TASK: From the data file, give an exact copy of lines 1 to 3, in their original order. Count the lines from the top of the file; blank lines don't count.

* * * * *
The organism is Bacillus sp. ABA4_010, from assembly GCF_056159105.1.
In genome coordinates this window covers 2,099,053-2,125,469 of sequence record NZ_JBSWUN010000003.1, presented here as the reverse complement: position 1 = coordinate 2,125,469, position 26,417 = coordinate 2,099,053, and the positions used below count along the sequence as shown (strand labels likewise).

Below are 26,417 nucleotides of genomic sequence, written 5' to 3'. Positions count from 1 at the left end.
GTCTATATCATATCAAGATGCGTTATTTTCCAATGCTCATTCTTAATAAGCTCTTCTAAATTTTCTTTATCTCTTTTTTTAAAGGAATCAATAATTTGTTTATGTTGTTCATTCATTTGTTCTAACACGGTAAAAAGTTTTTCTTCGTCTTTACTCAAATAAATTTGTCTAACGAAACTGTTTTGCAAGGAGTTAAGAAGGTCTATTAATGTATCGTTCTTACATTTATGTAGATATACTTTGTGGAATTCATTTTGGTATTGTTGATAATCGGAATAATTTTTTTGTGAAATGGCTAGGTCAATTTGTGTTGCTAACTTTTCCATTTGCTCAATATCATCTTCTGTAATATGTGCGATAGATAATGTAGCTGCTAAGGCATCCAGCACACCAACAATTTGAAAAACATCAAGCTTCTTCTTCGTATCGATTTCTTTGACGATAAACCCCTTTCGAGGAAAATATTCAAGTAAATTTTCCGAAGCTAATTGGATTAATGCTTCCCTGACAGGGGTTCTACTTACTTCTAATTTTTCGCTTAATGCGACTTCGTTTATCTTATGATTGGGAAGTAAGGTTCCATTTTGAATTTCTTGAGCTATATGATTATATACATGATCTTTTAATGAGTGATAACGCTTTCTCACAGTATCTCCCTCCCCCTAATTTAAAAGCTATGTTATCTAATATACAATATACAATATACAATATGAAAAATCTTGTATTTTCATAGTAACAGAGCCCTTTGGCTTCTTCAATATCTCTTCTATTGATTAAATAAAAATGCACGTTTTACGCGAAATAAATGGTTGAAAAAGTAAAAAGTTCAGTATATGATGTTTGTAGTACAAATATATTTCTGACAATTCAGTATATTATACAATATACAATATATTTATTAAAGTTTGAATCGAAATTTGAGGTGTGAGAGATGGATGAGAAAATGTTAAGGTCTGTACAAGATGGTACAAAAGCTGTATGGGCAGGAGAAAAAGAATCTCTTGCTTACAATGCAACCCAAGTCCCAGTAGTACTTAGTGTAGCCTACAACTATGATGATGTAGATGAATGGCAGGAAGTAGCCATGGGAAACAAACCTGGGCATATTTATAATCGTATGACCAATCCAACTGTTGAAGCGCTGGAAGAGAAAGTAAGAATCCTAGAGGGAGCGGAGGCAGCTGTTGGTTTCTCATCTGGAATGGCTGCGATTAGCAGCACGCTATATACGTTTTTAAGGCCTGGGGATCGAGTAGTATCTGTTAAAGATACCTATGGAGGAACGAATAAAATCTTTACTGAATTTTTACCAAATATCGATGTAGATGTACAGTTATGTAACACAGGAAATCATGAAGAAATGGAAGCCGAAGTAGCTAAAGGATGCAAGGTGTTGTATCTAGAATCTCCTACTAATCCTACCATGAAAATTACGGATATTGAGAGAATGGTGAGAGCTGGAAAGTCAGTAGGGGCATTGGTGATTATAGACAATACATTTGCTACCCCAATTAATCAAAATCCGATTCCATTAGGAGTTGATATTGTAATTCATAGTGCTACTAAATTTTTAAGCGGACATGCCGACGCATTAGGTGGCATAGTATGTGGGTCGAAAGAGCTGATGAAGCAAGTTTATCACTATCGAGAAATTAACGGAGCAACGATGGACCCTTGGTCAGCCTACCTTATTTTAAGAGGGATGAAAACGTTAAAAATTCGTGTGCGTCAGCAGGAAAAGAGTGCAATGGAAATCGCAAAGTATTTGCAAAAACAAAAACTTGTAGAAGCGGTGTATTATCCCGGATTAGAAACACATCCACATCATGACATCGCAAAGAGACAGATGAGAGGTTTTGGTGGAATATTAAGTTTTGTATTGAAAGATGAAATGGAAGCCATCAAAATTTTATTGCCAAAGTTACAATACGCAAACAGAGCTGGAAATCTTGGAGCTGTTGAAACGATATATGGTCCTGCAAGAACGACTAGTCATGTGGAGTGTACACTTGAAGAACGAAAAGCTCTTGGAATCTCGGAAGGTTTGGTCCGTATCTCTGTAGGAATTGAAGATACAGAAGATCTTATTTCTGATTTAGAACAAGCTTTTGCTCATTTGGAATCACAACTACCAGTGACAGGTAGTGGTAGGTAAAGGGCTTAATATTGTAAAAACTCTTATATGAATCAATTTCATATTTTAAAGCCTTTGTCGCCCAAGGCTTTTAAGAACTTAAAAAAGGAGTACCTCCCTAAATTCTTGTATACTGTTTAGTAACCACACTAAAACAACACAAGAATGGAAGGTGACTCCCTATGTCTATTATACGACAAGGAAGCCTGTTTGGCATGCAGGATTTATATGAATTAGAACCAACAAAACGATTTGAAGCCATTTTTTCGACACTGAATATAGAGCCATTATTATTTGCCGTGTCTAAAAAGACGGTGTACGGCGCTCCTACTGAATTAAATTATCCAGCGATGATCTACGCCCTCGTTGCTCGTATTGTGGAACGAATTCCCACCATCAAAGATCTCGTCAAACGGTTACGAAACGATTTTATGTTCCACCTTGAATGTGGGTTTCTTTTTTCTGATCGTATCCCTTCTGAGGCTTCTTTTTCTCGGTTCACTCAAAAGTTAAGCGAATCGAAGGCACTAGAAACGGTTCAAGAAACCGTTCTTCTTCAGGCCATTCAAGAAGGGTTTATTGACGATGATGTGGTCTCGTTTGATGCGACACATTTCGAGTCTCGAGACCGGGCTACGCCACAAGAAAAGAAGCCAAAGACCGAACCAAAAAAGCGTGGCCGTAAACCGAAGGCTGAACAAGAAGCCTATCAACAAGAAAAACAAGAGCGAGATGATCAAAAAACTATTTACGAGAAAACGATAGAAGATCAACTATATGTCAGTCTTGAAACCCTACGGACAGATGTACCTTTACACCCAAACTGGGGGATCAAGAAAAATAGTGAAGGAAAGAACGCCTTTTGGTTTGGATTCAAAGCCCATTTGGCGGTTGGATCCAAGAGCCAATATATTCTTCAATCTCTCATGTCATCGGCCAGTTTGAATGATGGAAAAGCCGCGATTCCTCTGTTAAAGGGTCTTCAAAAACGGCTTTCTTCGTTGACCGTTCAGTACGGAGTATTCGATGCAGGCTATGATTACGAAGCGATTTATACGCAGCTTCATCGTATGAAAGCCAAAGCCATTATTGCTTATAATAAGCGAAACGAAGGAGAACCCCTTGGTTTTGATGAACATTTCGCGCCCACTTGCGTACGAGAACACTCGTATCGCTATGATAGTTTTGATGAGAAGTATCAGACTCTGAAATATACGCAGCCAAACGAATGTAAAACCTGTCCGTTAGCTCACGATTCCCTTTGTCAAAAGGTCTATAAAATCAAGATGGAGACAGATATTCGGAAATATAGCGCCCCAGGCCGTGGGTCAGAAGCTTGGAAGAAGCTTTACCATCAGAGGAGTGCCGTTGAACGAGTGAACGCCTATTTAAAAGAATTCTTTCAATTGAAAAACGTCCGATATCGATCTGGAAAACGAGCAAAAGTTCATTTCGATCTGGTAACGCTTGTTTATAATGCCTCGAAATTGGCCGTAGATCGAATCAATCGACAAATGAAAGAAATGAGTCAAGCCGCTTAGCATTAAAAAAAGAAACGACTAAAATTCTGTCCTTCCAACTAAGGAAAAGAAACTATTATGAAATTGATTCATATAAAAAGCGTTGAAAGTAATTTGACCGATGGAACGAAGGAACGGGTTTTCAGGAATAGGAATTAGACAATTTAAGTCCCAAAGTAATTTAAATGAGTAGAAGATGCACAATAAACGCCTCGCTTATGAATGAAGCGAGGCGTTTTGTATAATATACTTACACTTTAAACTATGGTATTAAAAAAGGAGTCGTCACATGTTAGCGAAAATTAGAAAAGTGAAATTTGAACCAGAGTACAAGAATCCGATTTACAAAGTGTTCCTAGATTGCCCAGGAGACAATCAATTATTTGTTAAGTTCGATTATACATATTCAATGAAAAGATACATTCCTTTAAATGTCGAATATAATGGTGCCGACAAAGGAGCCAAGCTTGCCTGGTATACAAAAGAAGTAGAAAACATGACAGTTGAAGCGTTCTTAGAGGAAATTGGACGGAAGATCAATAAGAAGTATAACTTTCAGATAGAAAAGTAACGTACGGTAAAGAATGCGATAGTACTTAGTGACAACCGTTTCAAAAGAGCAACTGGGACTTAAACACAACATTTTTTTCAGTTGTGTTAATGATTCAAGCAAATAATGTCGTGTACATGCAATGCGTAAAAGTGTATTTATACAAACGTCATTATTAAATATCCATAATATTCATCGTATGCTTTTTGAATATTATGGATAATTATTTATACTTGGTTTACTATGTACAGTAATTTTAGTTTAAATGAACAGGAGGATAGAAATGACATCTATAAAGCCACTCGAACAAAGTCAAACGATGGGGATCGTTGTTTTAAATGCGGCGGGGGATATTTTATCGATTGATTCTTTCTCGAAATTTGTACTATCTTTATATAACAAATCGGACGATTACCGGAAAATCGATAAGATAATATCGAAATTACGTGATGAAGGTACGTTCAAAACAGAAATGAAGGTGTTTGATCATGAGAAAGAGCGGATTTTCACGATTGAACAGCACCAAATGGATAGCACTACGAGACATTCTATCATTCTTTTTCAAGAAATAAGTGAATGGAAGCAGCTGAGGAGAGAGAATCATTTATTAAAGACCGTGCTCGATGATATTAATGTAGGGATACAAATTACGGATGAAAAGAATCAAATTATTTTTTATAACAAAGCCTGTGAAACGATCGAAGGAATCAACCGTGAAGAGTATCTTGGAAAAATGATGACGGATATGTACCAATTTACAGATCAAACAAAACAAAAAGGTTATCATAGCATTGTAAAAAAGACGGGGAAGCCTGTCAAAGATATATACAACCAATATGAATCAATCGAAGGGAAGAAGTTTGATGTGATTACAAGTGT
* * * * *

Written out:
The organism is Bacillus sp. ABA4_010, from assembly GCF_056159105.1.
In genome coordinates this window covers 2,099,053-2,125,469 of sequence record NZ_JBSWUN010000003.1, presented here as the reverse complement: position 1 = coordinate 2,125,469, position 26,417 = coordinate 2,099,053, and the positions used below count along the sequence as shown (strand labels likewise).

Below are 26,417 nucleotides of genomic sequence, written 5' to 3'. Positions count from 1 at the left end.